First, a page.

Friday Five - This week's key news stories

Bristol goes big on Nektar deal

Bristol-Myers Squibb's billion dollar deal to co-develop Nektar Therapeutics' cancer drug NKTR-214 suggests that biotech valuations, particularly where immuno-oncology is concerned, are overcooked.

Including an equity stake in Nektar, Bristol-Myers Squibb's initial outlay will near $2 billion, a new benchmark in pharma licensing, and total value could rise to $3.6 billion. For this, Bristol-Myers Squibb has secured 35 percent of future profits in up to 20 cancer indications where NKTR-214 could be approved. There is also scope for Nektar to collaborate with other third parties and it has shifted a lot of R&D cost onto its new partner.

Analysis - ViewPoints: Is Bristol-Myers Squibb’s mega-deal for NKTR-214 a steal?

The alternative would be to acquire Nektar outright; but the biotech's market capitalisation has swelled from around $2 billion to $14 billion over the past 12 months; optimism has been driven by promising data for NKTR-214 - which could facilitate use of immuno-oncology treatment combinations in PD-L1-negative patients - albeit from a relatively small study.

Now approved, can Erleada carve out market share?

FDA approval of Johnson & Johnson's Erleada (apalutamide) represents another rapid fire decision from the US agency, but the jury remains out on whether this product can carve out anything more substantial than a small niche in the prostate cancer market.

Approved in non-metastatic castrate-resistant prostate cancer, questions have been asked of the decision to run pivotal-stage studies versus placebo and the potential size of this particular setting. At the very least, however, Johnson & Johnson will get an opportunity to establish Erleada in non-metastatic patients before Pfizer and Astellas' Xtandi is approved in the same indication.

Analysis -

KOL Views Results: Apalutamide, Xtandi will transform nmCRPC, but may find less riches up for grabs than expected

Physician Views Poll Results: Breaking down new prostate cancer data with treatment prescribers

Another setback in the pursuit for an Alzheimer’s treatment

More shade has been cast on efforts to develop treatments for Alzheimer's disease, following confirmation that Merck & Co. is to halt full development of the BACE inhibitor verubecestat.

Analysis - ViewPoints: Merck & Co. shelves verubecestat – is writing on wall for Biogen, Eli Lilly?

Furthermore, Biogen added to the uncertainty by confirming it has added 510 patients to its two ongoing, pivotal-stage studies for aducanumab; prompting the company's shares to drop 9 percent on Wednesday.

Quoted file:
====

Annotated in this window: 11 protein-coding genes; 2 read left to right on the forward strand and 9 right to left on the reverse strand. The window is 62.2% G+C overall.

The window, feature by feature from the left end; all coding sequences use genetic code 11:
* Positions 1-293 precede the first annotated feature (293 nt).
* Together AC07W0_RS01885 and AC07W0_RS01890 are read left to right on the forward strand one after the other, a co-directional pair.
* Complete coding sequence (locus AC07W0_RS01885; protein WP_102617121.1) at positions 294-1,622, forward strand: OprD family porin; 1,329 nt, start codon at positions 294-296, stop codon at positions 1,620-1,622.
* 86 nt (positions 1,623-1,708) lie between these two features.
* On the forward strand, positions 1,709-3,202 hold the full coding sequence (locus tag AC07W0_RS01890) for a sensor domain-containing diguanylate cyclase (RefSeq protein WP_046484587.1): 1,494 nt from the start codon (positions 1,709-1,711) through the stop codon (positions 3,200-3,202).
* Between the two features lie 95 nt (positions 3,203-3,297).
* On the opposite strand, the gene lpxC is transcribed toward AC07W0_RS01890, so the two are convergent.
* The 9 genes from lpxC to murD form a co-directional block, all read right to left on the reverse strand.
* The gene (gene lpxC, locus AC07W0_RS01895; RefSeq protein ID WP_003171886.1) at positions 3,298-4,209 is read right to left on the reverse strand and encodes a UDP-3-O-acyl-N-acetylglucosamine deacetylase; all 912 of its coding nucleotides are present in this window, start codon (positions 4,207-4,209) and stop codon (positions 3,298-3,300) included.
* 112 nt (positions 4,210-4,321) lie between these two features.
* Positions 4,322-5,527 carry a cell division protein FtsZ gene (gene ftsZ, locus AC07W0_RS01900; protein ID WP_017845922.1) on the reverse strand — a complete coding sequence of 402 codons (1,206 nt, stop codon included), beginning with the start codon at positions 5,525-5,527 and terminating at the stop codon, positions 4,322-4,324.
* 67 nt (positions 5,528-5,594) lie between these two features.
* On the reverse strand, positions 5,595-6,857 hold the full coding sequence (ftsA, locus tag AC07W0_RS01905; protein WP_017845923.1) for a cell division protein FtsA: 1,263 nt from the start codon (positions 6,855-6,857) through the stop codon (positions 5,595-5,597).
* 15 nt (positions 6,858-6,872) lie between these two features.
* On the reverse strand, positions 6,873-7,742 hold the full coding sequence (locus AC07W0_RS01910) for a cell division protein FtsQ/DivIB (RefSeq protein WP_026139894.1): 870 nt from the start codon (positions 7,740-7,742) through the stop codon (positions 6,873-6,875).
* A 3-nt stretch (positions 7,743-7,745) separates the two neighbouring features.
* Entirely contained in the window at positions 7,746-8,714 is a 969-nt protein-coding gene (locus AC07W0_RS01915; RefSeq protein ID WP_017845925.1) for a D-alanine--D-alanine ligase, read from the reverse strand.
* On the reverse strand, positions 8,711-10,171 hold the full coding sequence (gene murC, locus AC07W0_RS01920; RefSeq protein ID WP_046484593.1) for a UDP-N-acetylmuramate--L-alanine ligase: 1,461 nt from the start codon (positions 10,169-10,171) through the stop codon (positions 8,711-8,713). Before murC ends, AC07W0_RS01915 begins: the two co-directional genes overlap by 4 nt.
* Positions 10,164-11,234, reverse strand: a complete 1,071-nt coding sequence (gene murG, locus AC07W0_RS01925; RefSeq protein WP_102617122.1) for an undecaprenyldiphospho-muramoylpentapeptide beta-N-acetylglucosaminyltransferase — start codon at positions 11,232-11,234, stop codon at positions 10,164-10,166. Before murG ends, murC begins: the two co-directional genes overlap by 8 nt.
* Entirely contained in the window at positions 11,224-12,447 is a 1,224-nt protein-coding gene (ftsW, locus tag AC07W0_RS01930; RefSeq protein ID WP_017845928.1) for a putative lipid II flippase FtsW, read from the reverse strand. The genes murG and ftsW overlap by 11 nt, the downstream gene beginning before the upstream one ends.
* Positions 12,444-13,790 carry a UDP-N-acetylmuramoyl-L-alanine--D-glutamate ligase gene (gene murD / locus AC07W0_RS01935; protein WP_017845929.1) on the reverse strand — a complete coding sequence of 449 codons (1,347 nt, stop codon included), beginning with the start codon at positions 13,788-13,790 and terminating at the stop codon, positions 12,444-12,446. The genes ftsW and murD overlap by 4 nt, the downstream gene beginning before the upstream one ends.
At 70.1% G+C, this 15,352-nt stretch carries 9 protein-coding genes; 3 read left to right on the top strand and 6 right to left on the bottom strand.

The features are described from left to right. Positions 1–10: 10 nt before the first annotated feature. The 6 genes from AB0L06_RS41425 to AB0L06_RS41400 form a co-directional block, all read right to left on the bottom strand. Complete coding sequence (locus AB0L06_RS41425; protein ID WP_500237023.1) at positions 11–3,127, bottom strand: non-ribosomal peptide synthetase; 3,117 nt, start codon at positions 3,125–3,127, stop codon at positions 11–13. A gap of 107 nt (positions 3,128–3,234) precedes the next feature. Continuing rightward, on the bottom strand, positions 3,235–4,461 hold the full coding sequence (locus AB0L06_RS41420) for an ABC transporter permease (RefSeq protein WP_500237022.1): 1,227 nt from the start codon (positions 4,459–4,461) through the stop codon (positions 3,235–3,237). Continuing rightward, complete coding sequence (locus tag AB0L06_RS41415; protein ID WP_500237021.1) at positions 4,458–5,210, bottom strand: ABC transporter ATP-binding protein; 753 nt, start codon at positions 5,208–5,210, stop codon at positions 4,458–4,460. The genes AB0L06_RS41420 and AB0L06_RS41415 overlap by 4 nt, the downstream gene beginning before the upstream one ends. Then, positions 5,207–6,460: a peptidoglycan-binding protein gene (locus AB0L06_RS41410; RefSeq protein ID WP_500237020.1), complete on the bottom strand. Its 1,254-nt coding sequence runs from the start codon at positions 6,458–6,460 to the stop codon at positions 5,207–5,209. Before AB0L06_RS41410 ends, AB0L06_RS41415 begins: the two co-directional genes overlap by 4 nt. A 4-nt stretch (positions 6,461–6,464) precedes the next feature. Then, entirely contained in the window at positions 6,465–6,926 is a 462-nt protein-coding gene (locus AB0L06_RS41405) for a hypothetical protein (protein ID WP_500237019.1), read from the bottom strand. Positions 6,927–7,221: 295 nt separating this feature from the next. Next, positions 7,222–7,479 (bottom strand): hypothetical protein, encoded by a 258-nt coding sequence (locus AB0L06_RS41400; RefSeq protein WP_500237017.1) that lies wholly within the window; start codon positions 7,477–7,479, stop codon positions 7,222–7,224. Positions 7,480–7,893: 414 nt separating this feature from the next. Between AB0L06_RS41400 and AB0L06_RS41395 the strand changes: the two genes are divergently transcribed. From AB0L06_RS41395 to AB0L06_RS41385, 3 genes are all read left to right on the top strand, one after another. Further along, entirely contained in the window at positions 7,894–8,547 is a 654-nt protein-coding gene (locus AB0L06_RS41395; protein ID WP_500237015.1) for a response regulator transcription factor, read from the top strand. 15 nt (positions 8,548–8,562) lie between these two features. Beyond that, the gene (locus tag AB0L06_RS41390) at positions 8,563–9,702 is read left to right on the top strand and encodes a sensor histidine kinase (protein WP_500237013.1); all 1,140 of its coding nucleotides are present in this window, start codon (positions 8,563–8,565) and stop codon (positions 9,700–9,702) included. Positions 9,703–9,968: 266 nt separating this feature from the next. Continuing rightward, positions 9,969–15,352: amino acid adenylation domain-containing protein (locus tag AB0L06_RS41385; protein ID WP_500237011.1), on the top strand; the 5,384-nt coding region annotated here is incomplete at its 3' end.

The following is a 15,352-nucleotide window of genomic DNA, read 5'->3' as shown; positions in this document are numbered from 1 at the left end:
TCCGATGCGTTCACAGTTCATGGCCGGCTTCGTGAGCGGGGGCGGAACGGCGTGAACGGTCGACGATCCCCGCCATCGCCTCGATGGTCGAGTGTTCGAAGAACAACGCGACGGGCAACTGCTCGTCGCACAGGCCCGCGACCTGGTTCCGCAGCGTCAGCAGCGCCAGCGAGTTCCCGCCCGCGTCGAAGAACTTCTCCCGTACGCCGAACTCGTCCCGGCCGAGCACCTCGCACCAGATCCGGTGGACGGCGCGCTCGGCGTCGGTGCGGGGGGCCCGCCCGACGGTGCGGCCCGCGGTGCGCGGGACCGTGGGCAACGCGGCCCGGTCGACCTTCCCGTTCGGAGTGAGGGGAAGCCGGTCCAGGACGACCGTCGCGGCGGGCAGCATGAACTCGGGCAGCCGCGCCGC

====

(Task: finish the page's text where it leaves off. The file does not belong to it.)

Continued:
The concern is that any efficacy difference versus the control arm will be so small, a larger cohort is necessary to show statistical significance.

Vertex doubles up with cystic fibrosis approval

Vertex Pharmaceuticals secured FDA approval for the combination of Kalydeco and tezacaftor for the treatment of certain patients with cystic fibrosis. It will be sold as Symdeko and priced at $292 000 per year, specifically in patients aged 12 and over who have two copies of the F508del mutation in the CFTR gene or who have at least one mutation that is responsive to the drug combination.

Analysis - ViewPoints: Does a fresh approval for Vertex point to sky-high costs ahead?

Focus is already sharpening on triple-combination products being developed by Vertex, which would potentially broaden the CF population who can be treated. Furthermore, Symdeko has been priced higher in the US than analysts were expecting; is Vertex testing the waters for its triple combination, which also appears to offer improved efficacy versus its current CF therapies?  

Roche’s eyes a place in next-gen ophthalmology race

Hot on the heels of Novartis, Roche is staking a claim for a next-generation ophthalmology therapy - the bispecific VEGF/Ang-2 antibody RG7716 - with Phase II results in treatment-naïve diabetic macular oedema patients unveiled last weekend.

Roche has been bullish about RG7716's chances and it looks a superior therapy to Lucentis (which is co-marketed globally by Roche and Novartis), though it is unclear - based on Phase II data - whether RG7716 is clearly superior to Regeneron Pharmaceuticals and Bayer's Eylea franchise; ophthalmologists we surveyed this week largely came to the same conclusion - see Physician Views Poll Results: Significant opportunity for RG7716 but ophthalmologists will need more convincing it’s not another Eylea

Other recent Physician Views polls -

Physician Views Poll Results: Up-front Tagrisso use occurring already, but US oncologists less familiar with FLAURA

Physician Views Poll Results: Expectations high for Gilead's Biktarvy

Physician Views Poll Results: Data for Allergan’s oral migraine treatment is promising, say prescribers; but it could be a slow-burner

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